Greece begins refugees deportation to Turkey
The deal to send people back across the Aegean Sea has been criticised by rights groups
Under tight security, police on the Greek island of Lesbos have put people on boats bound for Turkey, the first to be deported under a European Union plan to stem the flow of refugees to Europe.
Witnesses reported seeing two boats set sail after police boarded people who had arrived on buses.
"All of the migrants returned are from Pakistan, except for two migrants from Syria who returned voluntarily," Giorgos Kyritsis, a spokesman for a government refugee crisis committee, told state TV.
Kyritsis said 136 people were deported from Lesbos and 66 from the nearby island of Chios, where riot police clashed with local residents hours earlier during a protest against the expulsions.
The deal to send people back across the Aegean Sea has been fiercely criticised by rights groups on ethical grounds.
The AFP news agency on Monday said two Turkish ferries on Lesbos, and another one on Chios, were to pick up the refugees and that they would be escorted by police from the EU border agency Frontex.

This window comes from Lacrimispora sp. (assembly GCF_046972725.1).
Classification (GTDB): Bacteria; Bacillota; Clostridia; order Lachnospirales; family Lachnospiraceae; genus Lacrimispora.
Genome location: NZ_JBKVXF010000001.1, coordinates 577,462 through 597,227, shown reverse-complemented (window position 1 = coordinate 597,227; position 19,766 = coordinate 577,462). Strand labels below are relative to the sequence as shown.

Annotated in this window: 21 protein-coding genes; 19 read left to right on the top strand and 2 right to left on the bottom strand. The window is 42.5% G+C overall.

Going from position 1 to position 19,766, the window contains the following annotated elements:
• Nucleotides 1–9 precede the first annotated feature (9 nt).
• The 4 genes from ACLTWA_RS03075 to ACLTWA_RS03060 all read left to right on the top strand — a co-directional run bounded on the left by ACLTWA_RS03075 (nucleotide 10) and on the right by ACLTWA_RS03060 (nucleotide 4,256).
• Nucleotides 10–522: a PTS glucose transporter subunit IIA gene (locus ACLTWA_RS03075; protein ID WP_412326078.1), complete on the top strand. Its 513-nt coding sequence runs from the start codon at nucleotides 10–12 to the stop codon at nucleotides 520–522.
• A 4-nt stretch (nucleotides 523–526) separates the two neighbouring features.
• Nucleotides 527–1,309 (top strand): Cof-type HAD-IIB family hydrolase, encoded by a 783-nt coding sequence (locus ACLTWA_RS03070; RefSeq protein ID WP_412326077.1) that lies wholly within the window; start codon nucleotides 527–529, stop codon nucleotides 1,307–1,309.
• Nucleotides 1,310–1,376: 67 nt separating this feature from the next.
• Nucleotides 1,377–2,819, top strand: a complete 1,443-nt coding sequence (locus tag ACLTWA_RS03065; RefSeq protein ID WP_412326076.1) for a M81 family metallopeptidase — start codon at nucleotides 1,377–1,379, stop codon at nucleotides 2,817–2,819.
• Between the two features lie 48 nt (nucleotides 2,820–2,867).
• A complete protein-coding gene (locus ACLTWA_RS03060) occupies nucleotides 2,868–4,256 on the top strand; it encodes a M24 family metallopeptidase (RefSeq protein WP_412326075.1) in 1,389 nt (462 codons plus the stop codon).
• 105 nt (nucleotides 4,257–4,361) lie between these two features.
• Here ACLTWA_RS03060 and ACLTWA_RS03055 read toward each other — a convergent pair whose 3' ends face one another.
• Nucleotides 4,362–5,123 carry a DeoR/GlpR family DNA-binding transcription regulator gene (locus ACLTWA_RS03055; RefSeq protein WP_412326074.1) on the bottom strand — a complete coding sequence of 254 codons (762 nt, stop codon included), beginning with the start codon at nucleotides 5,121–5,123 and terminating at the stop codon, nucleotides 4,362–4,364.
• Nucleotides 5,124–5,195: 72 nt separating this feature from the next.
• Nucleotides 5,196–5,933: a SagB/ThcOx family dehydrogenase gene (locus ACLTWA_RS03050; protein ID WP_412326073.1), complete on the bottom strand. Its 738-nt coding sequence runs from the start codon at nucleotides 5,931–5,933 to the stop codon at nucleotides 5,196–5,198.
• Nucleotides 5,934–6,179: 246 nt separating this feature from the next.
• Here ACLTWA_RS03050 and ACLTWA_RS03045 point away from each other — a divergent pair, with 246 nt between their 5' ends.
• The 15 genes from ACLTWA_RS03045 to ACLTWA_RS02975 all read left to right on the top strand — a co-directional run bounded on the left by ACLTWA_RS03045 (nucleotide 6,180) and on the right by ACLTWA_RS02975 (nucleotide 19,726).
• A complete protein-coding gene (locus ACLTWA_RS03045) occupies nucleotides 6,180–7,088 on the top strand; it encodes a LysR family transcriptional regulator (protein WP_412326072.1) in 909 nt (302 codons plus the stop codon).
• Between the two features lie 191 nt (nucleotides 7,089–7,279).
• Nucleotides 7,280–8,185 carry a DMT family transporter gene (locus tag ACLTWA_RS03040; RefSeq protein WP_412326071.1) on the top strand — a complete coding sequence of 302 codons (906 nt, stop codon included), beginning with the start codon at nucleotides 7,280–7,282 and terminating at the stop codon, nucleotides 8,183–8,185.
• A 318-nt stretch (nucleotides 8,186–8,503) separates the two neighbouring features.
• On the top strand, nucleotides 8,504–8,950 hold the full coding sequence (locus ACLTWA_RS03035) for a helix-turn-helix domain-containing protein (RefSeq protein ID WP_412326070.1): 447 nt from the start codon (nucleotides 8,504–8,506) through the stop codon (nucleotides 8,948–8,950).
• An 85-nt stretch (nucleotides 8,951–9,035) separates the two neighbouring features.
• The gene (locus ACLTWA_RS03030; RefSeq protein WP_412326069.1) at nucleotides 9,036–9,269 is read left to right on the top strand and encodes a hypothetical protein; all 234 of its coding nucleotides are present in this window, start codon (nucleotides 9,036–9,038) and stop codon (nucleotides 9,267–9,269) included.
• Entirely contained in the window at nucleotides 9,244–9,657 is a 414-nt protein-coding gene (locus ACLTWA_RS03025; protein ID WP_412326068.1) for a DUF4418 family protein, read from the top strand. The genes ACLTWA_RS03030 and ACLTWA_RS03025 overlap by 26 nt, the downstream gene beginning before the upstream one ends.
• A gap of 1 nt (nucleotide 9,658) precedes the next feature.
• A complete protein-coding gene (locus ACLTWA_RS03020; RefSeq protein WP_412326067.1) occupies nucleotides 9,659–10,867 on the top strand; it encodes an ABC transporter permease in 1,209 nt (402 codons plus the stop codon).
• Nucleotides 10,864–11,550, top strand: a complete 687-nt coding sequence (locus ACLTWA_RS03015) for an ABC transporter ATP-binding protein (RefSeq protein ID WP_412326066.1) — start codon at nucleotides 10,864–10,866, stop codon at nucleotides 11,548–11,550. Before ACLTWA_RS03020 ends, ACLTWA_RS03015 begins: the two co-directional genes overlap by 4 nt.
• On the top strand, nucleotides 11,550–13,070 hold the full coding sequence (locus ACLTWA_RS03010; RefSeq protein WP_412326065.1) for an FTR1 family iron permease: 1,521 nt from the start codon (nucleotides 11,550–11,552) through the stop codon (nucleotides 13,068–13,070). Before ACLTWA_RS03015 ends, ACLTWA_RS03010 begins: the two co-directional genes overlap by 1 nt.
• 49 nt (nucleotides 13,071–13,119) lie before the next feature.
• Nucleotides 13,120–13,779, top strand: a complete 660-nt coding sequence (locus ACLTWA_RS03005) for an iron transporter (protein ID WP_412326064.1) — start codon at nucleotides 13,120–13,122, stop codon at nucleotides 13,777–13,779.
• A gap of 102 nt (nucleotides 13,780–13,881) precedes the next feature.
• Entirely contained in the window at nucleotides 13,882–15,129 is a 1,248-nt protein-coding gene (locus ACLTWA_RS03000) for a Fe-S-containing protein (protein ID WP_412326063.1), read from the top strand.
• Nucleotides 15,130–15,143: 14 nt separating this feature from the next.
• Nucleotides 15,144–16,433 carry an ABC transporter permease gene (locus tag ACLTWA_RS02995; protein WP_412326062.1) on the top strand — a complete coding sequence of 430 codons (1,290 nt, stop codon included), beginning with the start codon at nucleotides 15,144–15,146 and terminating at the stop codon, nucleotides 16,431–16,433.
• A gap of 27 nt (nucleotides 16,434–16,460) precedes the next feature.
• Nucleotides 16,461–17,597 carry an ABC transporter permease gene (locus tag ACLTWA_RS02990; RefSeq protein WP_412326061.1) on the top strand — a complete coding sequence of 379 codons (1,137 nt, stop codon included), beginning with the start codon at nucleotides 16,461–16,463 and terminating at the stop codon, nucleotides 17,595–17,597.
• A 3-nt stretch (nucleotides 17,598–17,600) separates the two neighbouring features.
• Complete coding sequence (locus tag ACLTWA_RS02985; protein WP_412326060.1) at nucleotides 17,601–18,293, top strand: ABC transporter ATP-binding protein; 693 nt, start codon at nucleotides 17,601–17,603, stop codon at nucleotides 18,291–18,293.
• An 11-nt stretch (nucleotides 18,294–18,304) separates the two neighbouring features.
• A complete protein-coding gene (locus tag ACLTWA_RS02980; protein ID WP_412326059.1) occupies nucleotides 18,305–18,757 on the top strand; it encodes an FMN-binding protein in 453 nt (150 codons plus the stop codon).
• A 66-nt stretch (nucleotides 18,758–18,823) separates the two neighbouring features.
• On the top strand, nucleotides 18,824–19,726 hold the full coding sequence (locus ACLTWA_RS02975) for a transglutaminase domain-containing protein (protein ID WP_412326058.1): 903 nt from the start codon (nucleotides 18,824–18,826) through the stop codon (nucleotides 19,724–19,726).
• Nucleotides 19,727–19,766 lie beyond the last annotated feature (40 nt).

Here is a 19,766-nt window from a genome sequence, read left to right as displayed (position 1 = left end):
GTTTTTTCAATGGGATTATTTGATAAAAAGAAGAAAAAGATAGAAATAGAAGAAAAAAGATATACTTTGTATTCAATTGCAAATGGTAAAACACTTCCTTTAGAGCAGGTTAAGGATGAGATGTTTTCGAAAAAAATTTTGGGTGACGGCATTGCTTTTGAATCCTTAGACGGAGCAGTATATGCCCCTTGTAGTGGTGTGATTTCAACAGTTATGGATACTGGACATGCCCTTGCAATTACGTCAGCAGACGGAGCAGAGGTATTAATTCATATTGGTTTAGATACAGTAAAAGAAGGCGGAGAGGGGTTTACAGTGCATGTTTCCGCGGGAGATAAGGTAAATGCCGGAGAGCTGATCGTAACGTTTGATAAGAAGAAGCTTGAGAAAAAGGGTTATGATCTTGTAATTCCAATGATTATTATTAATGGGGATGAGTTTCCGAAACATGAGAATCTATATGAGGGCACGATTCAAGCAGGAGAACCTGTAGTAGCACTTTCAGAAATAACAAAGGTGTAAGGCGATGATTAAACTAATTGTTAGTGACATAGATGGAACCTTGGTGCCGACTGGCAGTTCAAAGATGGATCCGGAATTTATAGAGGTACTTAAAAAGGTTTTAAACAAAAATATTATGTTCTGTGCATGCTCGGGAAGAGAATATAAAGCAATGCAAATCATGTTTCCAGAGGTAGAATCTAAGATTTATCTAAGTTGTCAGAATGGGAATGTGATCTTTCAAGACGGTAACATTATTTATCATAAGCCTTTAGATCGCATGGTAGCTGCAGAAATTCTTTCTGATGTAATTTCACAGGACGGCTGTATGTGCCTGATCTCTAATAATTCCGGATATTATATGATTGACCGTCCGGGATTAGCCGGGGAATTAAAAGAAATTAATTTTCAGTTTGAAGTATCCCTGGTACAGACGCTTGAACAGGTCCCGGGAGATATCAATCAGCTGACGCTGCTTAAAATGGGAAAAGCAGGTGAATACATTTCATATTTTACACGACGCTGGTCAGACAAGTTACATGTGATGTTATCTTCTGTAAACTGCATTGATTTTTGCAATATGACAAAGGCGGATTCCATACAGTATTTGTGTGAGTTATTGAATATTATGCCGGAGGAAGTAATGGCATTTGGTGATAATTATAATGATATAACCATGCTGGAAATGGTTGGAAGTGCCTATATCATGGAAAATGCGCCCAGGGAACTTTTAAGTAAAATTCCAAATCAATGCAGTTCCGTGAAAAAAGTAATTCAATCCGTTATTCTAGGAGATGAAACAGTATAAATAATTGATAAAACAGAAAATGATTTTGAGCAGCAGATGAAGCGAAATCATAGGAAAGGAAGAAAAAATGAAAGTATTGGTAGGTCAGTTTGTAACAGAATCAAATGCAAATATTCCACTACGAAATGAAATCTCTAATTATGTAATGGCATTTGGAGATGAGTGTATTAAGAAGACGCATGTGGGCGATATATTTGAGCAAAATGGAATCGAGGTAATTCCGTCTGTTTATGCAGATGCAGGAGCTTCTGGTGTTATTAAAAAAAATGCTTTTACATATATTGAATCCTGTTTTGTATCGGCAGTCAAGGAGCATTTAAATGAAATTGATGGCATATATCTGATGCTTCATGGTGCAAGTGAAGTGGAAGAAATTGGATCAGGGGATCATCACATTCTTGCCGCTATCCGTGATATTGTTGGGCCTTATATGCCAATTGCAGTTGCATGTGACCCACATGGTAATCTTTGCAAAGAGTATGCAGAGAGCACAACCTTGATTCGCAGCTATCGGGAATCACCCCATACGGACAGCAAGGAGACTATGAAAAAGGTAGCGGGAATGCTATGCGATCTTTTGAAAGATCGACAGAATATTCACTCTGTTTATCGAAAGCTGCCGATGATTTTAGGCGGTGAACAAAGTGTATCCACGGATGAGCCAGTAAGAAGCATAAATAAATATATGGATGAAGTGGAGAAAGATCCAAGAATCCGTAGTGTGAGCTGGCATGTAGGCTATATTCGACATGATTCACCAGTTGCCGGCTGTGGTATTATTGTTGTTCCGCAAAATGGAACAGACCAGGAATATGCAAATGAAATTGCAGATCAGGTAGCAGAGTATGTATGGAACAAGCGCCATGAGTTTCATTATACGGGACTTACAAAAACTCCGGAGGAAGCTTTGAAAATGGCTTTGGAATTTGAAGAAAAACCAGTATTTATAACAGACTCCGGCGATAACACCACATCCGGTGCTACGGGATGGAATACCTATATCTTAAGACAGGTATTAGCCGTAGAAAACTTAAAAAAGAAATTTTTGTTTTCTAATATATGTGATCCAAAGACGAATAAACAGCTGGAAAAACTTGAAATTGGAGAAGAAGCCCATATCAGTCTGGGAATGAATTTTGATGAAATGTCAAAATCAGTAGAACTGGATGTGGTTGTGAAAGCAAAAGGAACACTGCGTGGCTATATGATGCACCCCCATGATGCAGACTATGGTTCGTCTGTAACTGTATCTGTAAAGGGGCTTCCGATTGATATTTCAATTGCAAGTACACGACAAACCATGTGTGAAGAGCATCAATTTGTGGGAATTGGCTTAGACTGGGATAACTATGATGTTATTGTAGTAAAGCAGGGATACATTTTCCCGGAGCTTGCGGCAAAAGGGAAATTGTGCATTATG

Turkish Interior Minister Efkan Ala has said his country is ready to receive 500 refugees on Monday and Greek authorities have provided 400 names, although these numbers could change.
The European Union signed the deal with Turkey in March as it wrestled with the continent's worst refugee crisis since World War II, with more than one million people arriving last year.
Under the agreement, designed to halt new arrivals along the most popular route through Turkey, all "irregular migrants" arriving since March 20 face being sent back. Each case is meant to be examined individually.
'Not a safe country'
About 4,000 refugees have been detained on Greek islands since the agreement came into effect.
For every Syrian refugee returned, another Syrian refugee will be resettled from Turkey to the EU, with the numbers capped at 72,000.
"This is the first day of a very difficult time for refugee rights," Giorgos Kosmopoulos, head of Amnesty International in Greece, told the Associated Press news agency from Lesbos.
"Despite the serious legal gaps and lack of adequate protection in Turkey, the EU is forging ahead with a dangerous deal. Turkey is not a safe third country for refugees. The EU and Greek authorities know this and have no excuse."